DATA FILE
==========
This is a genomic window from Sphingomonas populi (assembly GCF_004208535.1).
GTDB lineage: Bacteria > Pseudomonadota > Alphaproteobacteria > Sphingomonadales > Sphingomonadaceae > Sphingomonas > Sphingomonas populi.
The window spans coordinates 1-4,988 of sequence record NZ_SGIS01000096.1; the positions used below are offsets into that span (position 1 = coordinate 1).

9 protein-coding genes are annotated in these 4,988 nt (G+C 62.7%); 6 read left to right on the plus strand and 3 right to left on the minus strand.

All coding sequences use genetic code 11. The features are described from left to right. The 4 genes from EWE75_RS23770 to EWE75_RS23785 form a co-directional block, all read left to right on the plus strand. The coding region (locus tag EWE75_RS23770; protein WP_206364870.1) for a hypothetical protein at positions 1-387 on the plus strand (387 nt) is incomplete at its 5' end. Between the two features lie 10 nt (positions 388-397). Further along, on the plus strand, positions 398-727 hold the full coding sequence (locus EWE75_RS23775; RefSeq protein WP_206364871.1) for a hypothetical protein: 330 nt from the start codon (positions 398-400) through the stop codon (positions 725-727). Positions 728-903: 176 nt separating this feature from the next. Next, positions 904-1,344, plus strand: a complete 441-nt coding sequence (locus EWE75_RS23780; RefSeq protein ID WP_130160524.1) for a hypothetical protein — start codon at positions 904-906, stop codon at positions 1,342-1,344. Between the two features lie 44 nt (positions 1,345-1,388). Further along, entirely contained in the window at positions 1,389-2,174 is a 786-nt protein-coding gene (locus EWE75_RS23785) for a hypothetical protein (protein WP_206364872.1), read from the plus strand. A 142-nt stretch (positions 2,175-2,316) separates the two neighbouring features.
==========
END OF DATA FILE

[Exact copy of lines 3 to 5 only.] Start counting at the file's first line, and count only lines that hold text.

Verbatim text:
The window spans coordinates 1-4,988 of sequence record NZ_SGIS01000096.1; the positions used below are offsets into that span (position 1 = coordinate 1).

9 protein-coding genes are annotated in these 4,988 nt (G+C 62.7%); 6 read left to right on the plus strand and 3 right to left on the minus strand.

All coding sequences use genetic code 11. The features are described from left to right. The 4 genes from EWE75_RS23770 to EWE75_RS23785 form a co-directional block, all read left to right on the plus strand. The coding region (locus tag EWE75_RS23770; protein WP_206364870.1) for a hypothetical protein at positions 1-387 on the plus strand (387 nt) is incomplete at its 5' end. Between the two features lie 10 nt (positions 388-397). Further along, on the plus strand, positions 398-727 hold the full coding sequence (locus EWE75_RS23775; RefSeq protein WP_206364871.1) for a hypothetical protein: 330 nt from the start codon (positions 398-400) through the stop codon (positions 725-727). Positions 728-903: 176 nt separating this feature from the next. Next, positions 904-1,344, plus strand: a complete 441-nt coding sequence (locus EWE75_RS23780; RefSeq protein ID WP_130160524.1) for a hypothetical protein — start codon at positions 904-906, stop codon at positions 1,342-1,344. Between the two features lie 44 nt (positions 1,345-1,388). Further along, entirely contained in the window at positions 1,389-2,174 is a 786-nt protein-coding gene (locus EWE75_RS23785) for a hypothetical protein (protein WP_206364872.1), read from the plus strand. A 142-nt stretch (positions 2,175-2,316) separates the two neighbouring features.